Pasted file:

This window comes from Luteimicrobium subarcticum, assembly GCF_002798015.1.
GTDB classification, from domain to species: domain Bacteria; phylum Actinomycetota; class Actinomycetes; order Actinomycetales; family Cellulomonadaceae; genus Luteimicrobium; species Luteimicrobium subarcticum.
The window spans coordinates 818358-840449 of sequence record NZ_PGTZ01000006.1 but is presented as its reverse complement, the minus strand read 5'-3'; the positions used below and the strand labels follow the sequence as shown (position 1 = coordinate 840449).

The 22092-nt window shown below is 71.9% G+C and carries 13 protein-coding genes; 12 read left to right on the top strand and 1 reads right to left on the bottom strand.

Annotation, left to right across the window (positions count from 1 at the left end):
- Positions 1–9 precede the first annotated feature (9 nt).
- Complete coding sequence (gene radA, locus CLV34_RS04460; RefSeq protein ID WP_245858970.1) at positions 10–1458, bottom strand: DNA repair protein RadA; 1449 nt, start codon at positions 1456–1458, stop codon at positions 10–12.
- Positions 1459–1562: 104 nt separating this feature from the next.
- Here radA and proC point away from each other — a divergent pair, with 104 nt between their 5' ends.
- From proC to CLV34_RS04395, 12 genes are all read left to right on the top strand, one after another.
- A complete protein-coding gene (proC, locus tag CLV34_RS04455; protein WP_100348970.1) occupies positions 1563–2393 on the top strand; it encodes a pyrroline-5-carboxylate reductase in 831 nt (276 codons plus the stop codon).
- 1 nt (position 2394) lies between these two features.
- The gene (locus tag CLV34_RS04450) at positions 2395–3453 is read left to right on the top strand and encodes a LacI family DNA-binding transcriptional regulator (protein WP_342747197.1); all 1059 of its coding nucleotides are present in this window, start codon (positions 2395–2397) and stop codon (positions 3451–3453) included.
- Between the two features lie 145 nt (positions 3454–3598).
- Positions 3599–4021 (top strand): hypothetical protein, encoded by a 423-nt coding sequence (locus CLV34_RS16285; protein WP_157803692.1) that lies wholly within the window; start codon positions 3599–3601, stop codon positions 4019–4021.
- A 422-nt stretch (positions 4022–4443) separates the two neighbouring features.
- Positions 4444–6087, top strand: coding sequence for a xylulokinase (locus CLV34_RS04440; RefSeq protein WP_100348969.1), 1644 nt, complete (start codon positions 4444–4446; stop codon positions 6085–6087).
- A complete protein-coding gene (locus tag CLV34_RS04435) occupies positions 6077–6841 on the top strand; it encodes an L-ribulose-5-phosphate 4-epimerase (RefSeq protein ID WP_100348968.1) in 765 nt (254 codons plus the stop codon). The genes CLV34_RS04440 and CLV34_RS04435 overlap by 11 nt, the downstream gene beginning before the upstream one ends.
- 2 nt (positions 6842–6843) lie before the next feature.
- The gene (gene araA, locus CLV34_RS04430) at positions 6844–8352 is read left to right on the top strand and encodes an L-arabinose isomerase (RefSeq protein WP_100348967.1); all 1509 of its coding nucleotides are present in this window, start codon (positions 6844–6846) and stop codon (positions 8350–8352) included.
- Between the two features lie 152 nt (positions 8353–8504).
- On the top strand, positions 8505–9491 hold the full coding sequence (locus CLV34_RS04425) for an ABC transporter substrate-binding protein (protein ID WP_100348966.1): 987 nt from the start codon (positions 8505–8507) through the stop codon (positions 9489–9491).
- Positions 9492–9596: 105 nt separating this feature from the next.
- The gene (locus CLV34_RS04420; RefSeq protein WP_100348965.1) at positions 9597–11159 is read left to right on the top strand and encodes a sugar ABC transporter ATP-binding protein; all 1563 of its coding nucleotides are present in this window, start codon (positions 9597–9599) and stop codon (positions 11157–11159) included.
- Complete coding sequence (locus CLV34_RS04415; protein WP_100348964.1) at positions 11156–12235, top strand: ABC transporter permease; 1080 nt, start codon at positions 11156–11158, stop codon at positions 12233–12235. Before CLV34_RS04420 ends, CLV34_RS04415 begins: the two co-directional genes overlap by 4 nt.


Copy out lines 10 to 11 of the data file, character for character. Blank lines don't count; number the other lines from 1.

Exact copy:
- From proC to CLV34_RS04395, 12 genes are all read left to right on the top strand, one after another.
- A complete protein-coding gene (proC, locus tag CLV34_RS04455; protein WP_100348970.1) occupies positions 1563–2393 on the top strand; it encodes a pyrroline-5-carboxylate reductase in 831 nt (276 codons plus the stop codon).